Have you ever had the experience when someone asks you the age of your fur baby, of saying “oh, about four”—only to stop to count, and realize with some trepidation that they’re really eight? As with older family members, our aging pets need special care and considerations. Their needs change too.
Is Your Pet Headed for Developing Diabetes?
Diabetes in dogs and cats is treatable, but if left undetected it can cause blindness, organ damage, and eventually death. Is you pet prone to diabetes? Do you know the signs to watch for? How about what to do if you suspect a problem? Are there preventative steps to take?
For many of us with multi-pet households, we get caught up in the excitement of bringing another dog or cat into the family. Besides the changes a new pet brings for the humans, the changes can be significant to other pets. To help ease that transition, it is important to think about how to introduce the new dog or cat to other animals in the family.
For many of us, the struggle with allergies is all too real. Whether our allergies are seasonal or persist year-round, we have to find ways to cope. Our four-legged family members can suffer from allergies too. Allergens can affect the immune systems of our dogs and cats, but their manifestation may be a bit different than in humans.
Disclaimer: You may find yourself wanting to skip this article. These questions can feel hard. It’s tempting to avoid them. That is, until you can’t. We know you want to take the best care of your furry family & yourself that you can. This article will help you to think these things through.
For people that have grown up with pets in their homes, you know how truly special our companions can be for us. The bond between us is something unique, and while some people may poke fun at our “obsession” with our pets, for many of us it enriches our lives beyond compare. Pets are cherished members of our families! They provide us with so many great benefits, both within the family and beyond.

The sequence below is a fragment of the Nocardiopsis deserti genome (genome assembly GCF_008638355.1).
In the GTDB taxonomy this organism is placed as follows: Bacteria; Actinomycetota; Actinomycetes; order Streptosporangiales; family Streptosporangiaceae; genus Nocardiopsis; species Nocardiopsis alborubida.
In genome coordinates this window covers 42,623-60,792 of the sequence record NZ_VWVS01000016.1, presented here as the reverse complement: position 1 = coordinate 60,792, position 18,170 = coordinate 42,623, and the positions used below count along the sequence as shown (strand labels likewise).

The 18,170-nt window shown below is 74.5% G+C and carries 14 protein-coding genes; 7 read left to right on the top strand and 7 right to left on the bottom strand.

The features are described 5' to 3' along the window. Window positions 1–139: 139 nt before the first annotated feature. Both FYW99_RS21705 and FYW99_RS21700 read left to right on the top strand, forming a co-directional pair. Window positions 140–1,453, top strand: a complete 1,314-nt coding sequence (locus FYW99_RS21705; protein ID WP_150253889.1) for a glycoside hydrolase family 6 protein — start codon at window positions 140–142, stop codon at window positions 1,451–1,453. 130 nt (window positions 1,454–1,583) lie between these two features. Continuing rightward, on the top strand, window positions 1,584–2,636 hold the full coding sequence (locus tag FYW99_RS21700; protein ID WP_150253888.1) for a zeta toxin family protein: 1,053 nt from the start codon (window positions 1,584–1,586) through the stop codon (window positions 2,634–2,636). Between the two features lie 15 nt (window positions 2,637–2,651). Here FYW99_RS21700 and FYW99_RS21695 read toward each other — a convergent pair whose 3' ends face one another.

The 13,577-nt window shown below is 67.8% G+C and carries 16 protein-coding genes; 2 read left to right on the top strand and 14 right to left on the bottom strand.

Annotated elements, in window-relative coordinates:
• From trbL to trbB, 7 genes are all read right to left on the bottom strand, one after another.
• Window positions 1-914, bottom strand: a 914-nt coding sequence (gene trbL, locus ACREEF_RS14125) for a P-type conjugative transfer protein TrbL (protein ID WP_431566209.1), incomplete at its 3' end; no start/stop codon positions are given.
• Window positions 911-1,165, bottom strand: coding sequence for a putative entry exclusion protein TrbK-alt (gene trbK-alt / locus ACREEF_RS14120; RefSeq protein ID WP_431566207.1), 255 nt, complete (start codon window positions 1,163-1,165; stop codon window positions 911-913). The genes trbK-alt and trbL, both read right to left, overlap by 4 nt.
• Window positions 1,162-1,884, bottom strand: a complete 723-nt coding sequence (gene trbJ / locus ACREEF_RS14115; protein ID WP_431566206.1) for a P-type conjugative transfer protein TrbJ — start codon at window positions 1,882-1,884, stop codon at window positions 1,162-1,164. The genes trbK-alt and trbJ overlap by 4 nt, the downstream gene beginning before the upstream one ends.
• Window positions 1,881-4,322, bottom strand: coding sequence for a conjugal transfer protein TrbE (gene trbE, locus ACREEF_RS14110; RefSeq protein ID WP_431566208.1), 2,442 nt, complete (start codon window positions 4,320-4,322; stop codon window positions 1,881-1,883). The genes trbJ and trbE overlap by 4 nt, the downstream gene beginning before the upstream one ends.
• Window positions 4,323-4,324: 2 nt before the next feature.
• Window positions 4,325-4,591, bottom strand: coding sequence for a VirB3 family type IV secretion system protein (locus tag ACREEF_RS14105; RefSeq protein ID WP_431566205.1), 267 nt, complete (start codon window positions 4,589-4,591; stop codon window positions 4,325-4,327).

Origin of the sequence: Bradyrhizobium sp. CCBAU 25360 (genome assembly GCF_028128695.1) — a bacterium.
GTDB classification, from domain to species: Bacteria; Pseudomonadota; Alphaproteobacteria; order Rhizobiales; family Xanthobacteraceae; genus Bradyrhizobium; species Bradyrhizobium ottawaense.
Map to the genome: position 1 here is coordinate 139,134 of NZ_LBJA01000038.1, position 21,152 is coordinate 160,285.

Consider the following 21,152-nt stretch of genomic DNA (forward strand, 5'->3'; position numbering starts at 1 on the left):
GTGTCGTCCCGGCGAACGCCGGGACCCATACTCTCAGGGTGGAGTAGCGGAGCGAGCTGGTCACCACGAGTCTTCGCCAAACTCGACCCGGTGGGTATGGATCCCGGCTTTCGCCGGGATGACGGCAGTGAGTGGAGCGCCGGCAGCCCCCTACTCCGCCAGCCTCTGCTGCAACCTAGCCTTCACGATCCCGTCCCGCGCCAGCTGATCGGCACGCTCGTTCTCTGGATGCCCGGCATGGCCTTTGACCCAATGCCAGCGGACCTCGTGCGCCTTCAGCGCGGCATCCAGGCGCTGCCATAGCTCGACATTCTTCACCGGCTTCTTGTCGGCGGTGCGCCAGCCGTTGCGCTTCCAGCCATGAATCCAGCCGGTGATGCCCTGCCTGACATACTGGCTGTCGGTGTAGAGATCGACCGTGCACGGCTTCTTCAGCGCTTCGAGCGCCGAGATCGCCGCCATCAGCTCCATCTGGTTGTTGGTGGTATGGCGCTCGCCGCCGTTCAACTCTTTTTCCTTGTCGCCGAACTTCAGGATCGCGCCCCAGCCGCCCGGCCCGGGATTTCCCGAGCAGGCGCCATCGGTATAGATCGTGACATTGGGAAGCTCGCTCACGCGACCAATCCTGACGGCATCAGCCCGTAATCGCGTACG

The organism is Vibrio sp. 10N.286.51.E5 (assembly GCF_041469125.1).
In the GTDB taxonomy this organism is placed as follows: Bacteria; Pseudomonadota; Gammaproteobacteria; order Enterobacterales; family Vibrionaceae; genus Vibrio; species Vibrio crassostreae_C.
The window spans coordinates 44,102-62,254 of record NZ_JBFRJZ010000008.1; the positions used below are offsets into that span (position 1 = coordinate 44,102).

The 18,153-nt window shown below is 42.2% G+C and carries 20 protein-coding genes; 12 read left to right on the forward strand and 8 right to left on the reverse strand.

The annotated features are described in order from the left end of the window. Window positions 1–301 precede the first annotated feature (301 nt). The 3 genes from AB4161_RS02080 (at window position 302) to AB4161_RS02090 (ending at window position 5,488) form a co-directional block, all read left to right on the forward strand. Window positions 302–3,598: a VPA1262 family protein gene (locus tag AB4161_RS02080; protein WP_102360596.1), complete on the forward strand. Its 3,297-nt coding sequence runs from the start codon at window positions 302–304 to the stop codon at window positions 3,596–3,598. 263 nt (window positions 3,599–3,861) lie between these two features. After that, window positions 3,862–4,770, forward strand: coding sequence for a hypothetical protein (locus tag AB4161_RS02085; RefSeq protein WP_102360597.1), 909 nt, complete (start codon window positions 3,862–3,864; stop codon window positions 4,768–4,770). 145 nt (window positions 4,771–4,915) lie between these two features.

For many of us, the new year brings decisions about health care. Which plan? Maybe even which insurance provider? Pet insurance also brings the added question of do I buy it at all. For many of us when we add a new furry family member, there come these considerations.
If you’re like most people, you’re not excited about going to the dentist. You probably figure your pet won’t be either. Maybe you think you don’t need to worry about their teeth unless they start drooling or cocking their head when eating. Sadly, by then your fur baby is almost certainly in pain… maybe worse.
Just like people, cats and dogs also have thyroid glands located in their necks that secrete hormones that regulate their metabolisms; if the hormone is low, then the metabolism will be low, if the hormone is high, the metabolism is also high.
Have you ever wondered what to do when dealing with a pet emergency? All sorts of activities can lead to your furry pal getting an injury, and sometimes there are basic emergency care procedures you can do for them to ease their pain or save their life in an emergency situation.
Have you ever heard of bloat? Medically known as Gastric Dilation and Volvulus syndrome (GDV), it is a life-threatening condition that primarily affects large, deep-chested dogs and some cats. Though the causes aren’t often known, the signs & symptoms are. Knowing them could save your pet’s life!